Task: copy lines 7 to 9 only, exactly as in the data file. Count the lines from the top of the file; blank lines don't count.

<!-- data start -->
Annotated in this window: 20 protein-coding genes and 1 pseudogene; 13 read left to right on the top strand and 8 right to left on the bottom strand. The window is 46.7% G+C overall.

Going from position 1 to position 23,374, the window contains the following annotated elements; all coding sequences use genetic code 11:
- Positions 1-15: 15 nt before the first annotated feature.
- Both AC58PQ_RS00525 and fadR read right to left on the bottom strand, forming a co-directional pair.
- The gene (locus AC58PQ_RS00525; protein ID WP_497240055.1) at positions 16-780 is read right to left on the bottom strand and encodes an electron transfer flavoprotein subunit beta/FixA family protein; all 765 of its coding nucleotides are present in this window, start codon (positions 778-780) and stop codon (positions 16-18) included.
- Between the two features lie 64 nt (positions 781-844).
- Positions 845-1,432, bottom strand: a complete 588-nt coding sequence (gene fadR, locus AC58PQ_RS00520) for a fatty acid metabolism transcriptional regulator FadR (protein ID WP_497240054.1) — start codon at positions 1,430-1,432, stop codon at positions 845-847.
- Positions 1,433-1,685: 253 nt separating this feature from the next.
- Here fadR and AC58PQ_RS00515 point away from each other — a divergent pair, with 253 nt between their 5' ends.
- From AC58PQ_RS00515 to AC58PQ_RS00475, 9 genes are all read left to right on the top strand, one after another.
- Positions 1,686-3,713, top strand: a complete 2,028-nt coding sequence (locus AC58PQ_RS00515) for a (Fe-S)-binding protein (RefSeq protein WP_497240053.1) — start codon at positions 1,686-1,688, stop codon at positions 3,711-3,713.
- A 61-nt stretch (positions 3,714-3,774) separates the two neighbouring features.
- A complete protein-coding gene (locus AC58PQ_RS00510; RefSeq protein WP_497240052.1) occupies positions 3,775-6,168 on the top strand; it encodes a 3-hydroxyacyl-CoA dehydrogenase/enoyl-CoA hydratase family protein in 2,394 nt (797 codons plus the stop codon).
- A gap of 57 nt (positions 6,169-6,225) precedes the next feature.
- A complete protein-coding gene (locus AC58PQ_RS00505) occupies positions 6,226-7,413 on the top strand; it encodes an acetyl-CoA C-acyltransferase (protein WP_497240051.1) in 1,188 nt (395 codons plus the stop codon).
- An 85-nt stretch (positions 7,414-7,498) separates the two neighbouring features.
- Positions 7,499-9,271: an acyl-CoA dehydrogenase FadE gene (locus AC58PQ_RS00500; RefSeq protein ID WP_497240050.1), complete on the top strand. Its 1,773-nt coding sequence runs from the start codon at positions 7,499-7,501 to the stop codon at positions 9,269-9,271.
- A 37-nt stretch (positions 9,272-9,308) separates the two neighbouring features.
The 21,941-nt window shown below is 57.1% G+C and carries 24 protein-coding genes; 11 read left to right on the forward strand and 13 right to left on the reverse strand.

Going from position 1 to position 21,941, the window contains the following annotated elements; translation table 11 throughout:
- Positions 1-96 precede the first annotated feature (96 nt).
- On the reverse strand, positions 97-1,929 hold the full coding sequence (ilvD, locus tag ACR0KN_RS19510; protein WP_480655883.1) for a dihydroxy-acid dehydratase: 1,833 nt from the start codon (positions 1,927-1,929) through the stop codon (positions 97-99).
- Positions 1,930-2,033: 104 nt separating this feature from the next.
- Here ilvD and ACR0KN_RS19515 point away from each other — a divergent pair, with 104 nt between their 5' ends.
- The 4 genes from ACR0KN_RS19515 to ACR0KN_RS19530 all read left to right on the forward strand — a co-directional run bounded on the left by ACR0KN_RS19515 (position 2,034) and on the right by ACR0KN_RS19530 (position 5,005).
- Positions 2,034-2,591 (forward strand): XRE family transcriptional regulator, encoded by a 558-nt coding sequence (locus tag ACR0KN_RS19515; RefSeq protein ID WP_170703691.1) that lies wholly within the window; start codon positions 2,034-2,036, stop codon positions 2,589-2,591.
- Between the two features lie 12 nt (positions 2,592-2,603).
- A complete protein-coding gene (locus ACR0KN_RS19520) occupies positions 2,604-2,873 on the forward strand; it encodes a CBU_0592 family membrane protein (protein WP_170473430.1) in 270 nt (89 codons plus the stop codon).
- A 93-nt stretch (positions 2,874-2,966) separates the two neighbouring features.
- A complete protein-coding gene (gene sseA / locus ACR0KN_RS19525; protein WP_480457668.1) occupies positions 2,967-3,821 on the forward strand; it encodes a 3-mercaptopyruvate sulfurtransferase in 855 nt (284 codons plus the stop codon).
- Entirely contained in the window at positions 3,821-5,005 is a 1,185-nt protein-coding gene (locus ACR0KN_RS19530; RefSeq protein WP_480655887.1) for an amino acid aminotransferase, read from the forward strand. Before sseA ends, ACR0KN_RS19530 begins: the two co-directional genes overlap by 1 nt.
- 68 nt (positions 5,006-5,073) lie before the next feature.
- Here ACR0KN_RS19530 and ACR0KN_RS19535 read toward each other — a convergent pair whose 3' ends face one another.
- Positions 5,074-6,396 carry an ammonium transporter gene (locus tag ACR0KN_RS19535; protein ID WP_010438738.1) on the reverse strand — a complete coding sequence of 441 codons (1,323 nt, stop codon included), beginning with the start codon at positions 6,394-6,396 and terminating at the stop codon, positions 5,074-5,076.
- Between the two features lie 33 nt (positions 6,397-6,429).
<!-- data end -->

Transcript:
- Positions 845-1,432, bottom strand: a complete 588-nt coding sequence (gene fadR, locus AC58PQ_RS00520) for a fatty acid metabolism transcriptional regulator FadR (protein ID WP_497240054.1) — start codon at positions 1,430-1,432, stop codon at positions 845-847.
- Positions 1,433-1,685: 253 nt separating this feature from the next.
- Here fadR and AC58PQ_RS00515 point away from each other — a divergent pair, with 253 nt between their 5' ends.